What are you going to do when you get to that point that you are able to experience that joy of enjoying that trip.. vs the frustration of not being able to complete it?

What are you going to do with your life so you make sure you experience your wants and likes?

I am training with a 78 year young client right now for her vacation in Columbia.  Ruth wants to be able to enjoy her trip without being distracted by things like her balance and strength.  Since working with me she has made strides in her balance and agility.  Of great importance she has been aware of how our sessions have improved her everyday life.  She has also purchased and is using walking sticks during her walks to ease the pressure on her arthritic knee.  Otherwise known as Nordic walking, it has been shown in studies the cardiovascular benefits from it.

    Train for life so you stay in the green and keep your functional capacity and have a good quality of life where you can do what you want to do.  Inactivity will lead to a quick decline to a place where inability to do everyday activities is life changing.

    This is how you can get started

    The first step is to talk to your doctor to get cleared for exercise and also make sure that you are on top of any chronic conditions that you have.  Also, get your eyes checked.  Then explore all of the options for you.  Some love the big gym environment, others prefer small studios.  Some individuals prefer personal trainers, others prefer the community aspect of a group class.  Depending on the time of the year and where you live you may have some outdoor options.

    You may encounter individuals that disregard you because of your age, make assumptions or don’t know how to work with an older population.  Disregard them and move on to those that show you the respect of challenging you just enough and don’t treat you like you are fragile.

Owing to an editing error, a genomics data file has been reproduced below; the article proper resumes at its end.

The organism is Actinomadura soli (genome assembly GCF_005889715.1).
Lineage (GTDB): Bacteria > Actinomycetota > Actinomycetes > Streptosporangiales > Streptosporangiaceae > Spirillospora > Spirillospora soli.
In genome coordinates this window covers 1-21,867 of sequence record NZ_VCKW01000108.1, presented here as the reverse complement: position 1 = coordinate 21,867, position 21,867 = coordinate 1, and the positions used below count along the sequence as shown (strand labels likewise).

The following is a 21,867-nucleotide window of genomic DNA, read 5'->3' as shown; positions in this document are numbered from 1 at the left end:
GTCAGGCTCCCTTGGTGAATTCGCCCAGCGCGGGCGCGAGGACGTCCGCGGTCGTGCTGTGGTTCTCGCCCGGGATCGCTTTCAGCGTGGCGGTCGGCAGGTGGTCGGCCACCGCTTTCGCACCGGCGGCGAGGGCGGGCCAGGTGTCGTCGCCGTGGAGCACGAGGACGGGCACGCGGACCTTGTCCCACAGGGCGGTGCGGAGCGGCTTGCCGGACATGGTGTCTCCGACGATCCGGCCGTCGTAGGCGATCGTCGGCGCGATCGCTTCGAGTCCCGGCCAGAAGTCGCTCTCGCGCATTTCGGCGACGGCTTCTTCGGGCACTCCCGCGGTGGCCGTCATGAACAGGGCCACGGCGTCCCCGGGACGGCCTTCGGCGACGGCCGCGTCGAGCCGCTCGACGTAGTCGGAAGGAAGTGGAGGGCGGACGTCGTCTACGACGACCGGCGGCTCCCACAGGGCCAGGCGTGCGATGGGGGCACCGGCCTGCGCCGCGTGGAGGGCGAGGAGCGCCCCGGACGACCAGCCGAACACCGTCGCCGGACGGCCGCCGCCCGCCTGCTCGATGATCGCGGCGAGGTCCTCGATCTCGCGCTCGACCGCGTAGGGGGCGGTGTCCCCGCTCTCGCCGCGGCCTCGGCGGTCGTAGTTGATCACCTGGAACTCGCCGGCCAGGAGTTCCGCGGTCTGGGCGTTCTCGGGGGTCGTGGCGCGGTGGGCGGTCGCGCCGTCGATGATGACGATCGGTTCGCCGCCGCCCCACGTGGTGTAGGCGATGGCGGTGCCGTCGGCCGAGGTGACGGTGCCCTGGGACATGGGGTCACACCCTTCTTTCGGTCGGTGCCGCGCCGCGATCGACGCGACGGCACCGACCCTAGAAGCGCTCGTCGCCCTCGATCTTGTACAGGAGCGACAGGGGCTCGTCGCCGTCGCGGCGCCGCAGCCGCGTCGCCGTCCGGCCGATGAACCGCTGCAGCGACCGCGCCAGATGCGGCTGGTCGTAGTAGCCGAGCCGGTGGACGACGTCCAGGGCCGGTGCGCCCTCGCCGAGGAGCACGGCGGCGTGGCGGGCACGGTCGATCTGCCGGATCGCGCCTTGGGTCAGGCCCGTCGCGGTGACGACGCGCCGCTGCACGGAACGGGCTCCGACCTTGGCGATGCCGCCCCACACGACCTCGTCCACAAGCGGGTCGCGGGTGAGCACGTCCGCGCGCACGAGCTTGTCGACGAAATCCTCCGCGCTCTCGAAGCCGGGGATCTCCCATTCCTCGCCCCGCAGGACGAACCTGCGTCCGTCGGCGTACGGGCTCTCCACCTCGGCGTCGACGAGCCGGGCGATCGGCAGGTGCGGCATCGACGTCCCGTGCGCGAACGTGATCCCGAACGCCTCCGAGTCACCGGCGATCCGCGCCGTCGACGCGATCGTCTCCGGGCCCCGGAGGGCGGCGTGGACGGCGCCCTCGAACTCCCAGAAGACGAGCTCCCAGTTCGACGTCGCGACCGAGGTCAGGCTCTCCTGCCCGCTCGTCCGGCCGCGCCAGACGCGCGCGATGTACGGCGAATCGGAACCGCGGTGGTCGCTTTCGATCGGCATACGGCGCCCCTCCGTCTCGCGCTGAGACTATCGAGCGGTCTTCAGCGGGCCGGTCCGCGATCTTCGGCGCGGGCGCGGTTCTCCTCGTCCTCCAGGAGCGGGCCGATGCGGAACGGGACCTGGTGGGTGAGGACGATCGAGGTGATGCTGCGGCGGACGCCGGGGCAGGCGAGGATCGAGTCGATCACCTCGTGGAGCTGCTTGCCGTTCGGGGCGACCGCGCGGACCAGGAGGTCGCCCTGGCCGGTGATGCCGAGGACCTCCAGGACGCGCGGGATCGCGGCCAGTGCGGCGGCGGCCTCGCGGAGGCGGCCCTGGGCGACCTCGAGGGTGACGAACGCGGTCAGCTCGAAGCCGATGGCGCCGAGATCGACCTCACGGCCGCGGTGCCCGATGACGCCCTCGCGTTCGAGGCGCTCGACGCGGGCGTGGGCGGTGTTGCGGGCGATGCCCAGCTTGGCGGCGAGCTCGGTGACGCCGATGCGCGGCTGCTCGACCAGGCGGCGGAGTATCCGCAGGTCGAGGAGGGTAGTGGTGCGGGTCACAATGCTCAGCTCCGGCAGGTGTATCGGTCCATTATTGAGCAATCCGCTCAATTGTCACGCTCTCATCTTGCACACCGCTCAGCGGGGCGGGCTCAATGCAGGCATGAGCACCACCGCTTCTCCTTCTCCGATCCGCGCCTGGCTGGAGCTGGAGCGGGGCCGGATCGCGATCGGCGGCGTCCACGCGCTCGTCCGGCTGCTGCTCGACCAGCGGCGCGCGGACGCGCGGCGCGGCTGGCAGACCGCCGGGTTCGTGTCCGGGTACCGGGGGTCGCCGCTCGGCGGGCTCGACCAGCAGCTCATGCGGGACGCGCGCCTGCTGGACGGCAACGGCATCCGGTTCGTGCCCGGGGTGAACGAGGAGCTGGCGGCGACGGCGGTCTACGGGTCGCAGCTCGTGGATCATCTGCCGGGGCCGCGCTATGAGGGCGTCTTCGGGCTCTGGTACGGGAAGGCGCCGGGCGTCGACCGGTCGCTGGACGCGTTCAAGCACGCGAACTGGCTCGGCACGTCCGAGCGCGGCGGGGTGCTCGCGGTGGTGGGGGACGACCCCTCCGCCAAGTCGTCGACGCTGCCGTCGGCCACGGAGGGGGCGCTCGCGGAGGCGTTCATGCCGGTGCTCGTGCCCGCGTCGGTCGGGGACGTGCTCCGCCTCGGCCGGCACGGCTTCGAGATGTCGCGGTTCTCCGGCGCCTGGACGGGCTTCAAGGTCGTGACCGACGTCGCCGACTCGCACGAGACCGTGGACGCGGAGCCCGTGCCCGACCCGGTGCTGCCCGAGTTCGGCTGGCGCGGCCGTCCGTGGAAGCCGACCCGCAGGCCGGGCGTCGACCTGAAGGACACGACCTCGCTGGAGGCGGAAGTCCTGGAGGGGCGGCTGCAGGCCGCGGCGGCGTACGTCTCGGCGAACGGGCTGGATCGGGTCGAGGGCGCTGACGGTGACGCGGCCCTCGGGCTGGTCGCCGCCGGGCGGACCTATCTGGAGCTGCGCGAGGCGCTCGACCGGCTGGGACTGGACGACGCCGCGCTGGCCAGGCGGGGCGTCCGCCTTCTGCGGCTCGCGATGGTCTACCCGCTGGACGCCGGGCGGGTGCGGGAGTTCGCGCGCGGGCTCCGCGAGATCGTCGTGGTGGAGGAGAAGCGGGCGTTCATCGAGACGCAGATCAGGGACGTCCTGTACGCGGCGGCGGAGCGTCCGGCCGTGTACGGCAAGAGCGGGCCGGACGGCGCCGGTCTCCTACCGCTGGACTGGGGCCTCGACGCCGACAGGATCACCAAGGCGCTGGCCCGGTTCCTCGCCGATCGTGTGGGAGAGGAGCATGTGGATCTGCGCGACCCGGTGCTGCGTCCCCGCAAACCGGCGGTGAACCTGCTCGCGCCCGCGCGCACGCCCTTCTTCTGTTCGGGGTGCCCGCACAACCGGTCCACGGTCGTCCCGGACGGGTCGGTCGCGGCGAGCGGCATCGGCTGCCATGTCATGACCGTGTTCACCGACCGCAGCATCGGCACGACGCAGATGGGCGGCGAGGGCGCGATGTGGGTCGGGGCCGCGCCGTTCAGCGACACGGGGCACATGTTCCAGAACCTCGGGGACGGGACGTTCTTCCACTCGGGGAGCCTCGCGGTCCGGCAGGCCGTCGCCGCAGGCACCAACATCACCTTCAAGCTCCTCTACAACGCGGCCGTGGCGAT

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    Do exercises that can benefit your daily activities 

    These exercises below should be part of your regime: squat, deadlift, pulling, pushing, lunging and rotating.  Remember, get cleared for exercise with your doctor and follow any instructions that they may have.  Also feel free reach out to professionals to give you some hands on instructions.

    Chair Squats

    A good way to improve your squats is to do chair squats. Sit on the edge of a chair without rollers. Have your feet firmly planted so you can stand up. Try crossing your arms across your chest so you don’t rock. Keep a good tall posture. When you do rise push off on your heels. Stand up tall. When you return to the chair don’t just fall down. Return to the chair slowly.

    Deadlift

    Even if you are not familiar with this name, you do this movement in everyday life. Think about how many times you pick something up off the floor. Many times you are executing a deadlift. There are many useful videos about proper form. Click here to read an article and see the videos. It may be useful to practice this without a weight and have a fitness professional watch your form if you can. This exercise is different than a squat.

    Pulling

    Resistance bands are great tools for everyone. There are resistance bands with handles already attached and of ranging weights just like dumbbells. You can execute rows if you attach them to a sturdy pole or enlist a partner to hold the other end.

    Pushing